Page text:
Patrick Craine

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Responding to CRS on employee who rammed pro-lifers with car

Patrick Craine
Patrick Craine
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August 29, 2012 (LifeSiteNews.com) – In the last year, the Holy Father has begun a painstaking effort to reform the Caritas network to ensure the world’s Catholic aid organizations are fully living out their Catholic identity. They’ve even gone so far as to remove the head of Caritas Internationalis. In this effort, the Vatican has strongly emphasized a need to recover the evangelical purpose of the Church’s charitable works.

But how can we expect these organizations to be agents of evangelization – bearers of the Gospel – when they send workers into the field who disagree with fundamental Gospel teachings?

Last week, LifeSiteNews released a report raising concerns about several employees of Catholic Relief Services who have had strong ties to pro-abortion and pro-contraception organizations.

CRS responded in a press release on Saturday. They emphasize that each of the four employees we named have “abided by Church teaching” while on the job for CRS.

But doesn’t that miss the point? Do any of these employees actually believe Church teaching?

In response to pro-lifers’ concerns about CRS’ relationships with pro-abortion organizations - such as their $5.3 million grant to CARE - CRS has argued that these relationships are important to ensure there’s a “Catholic voice” at the table.

But how can CRS be a “Catholic voice” at the table if their representatives are advocates of abortion or population control?

None of the employees we named were secretarial or administrative – each in some way is on the ground representing the U.S. Bishops’ development arm and implementing its programs.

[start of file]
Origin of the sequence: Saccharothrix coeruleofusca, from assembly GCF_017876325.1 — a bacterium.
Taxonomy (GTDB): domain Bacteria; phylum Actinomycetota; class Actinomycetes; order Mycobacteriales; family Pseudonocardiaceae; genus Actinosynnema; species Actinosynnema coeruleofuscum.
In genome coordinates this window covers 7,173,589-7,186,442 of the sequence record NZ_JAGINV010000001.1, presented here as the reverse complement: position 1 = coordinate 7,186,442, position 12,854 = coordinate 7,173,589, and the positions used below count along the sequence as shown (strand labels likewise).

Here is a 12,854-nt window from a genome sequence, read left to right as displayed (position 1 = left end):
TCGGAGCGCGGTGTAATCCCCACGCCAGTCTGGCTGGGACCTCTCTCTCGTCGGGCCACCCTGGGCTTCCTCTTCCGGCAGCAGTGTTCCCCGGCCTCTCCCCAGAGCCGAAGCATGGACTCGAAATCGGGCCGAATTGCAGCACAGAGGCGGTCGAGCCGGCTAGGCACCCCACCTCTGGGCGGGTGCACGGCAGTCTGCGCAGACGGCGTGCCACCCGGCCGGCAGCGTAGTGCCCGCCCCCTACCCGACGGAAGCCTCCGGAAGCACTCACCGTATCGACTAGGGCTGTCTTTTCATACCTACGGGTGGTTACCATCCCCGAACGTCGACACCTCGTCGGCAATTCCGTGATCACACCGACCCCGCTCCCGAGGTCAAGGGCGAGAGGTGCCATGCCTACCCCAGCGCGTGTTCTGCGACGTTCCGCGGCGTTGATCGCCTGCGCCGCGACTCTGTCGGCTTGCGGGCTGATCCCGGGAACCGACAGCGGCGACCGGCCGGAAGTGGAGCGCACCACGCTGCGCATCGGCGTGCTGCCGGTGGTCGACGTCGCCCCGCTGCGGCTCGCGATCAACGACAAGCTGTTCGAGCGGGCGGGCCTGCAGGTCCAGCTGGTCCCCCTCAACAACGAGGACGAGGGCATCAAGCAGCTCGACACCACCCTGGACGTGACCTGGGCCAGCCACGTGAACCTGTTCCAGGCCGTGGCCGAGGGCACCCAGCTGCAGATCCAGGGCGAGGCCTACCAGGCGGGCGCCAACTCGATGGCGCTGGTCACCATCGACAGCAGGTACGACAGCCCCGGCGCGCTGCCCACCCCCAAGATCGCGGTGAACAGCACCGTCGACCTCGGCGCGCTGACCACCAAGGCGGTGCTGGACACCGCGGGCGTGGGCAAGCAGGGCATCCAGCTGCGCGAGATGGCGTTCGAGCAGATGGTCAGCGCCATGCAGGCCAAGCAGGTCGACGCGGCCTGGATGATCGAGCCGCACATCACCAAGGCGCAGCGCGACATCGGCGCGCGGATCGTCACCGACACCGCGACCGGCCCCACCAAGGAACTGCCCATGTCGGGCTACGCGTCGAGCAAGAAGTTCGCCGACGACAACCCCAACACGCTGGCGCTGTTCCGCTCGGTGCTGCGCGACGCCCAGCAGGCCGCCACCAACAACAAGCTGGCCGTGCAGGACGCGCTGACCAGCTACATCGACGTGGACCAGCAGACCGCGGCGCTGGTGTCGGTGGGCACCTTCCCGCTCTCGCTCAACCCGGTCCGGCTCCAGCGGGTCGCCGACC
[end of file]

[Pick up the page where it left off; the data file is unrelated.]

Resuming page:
One of them was Dr. Amy Ellis, who joined CRS after three years at the pro-abortion, population-control group Population Services International. In our report we stated that Ellis gave a presentation on “global contraceptive needs” at a conference in Senegal in 2011 while she was employed by CRS. We’re grateful that CRS has now clarified that Ellis did not attend that conference, though they still acknowledge that she contributed to the paper. We’re sorry for the error and have corrected it, though we would have appreciated the clarification before running the story had they responded to our request for comment.

CRS also confirmed that Ellis represented them at the Women Deliver conference in May 2012. Of course, it’s not intrinsically problematic that CRS would send a representative to a pro-abortion conference like Women Deliver. In fact, LifeSiteNews sent a reporter to that very conference in 2010.

But it becomes scandalous when the person you’re sending as your representative has herself advocated population control, was hired directly from a pro-abortion “relief” organization, and then is sitting at a table discussing “maternal and reproductive health” with Marie Stopes and Planned Parenthood.

CRS also responded to concerns about Charisse Glassman, who was convicted in the fall after ramming her car into a crowd of pro-lifers at the March for Life in January 2011. CRS defends itself by emphasizing that they gave Glassman “the presumption of innocence” and say she resigned in July 2011 before the case went to trial.